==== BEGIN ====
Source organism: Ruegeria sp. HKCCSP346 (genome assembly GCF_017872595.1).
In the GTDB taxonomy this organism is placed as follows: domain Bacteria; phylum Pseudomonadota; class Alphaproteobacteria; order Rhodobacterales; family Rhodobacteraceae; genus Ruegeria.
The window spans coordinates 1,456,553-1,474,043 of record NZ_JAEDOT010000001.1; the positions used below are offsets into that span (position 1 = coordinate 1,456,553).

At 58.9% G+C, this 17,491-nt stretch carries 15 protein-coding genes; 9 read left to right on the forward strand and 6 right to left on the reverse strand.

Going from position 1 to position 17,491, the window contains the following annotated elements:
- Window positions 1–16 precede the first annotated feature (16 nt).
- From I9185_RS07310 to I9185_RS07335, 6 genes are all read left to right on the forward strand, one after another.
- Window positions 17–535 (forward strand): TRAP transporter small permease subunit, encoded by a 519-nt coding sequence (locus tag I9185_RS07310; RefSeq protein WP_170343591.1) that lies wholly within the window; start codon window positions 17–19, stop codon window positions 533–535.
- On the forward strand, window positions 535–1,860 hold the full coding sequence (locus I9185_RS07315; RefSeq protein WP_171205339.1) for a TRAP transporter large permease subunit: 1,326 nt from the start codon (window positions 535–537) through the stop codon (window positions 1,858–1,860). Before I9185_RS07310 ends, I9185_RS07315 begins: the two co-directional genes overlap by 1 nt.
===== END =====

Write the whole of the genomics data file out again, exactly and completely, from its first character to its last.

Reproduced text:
Source organism: Ruegeria sp. HKCCSP346 (genome assembly GCF_017872595.1).
In the GTDB taxonomy this organism is placed as follows: domain Bacteria; phylum Pseudomonadota; class Alphaproteobacteria; order Rhodobacterales; family Rhodobacteraceae; genus Ruegeria.
The window spans coordinates 1,456,553-1,474,043 of record NZ_JAEDOT010000001.1; the positions used below are offsets into that span (position 1 = coordinate 1,456,553).

At 58.9% G+C, this 17,491-nt stretch carries 15 protein-coding genes; 9 read left to right on the forward strand and 6 right to left on the reverse strand.

Going from position 1 to position 17,491, the window contains the following annotated elements:
- Window positions 1–16 precede the first annotated feature (16 nt).
- From I9185_RS07310 to I9185_RS07335, 6 genes are all read left to right on the forward strand, one after another.
- Window positions 17–535 (forward strand): TRAP transporter small permease subunit, encoded by a 519-nt coding sequence (locus tag I9185_RS07310; RefSeq protein WP_170343591.1) that lies wholly within the window; start codon window positions 17–19, stop codon window positions 533–535.
- On the forward strand, window positions 535–1,860 hold the full coding sequence (locus I9185_RS07315; RefSeq protein WP_171205339.1) for a TRAP transporter large permease subunit: 1,326 nt from the start codon (window positions 535–537) through the stop codon (window positions 1,858–1,860). Before I9185_RS07310 ends, I9185_RS07315 begins: the two co-directional genes overlap by 1 nt.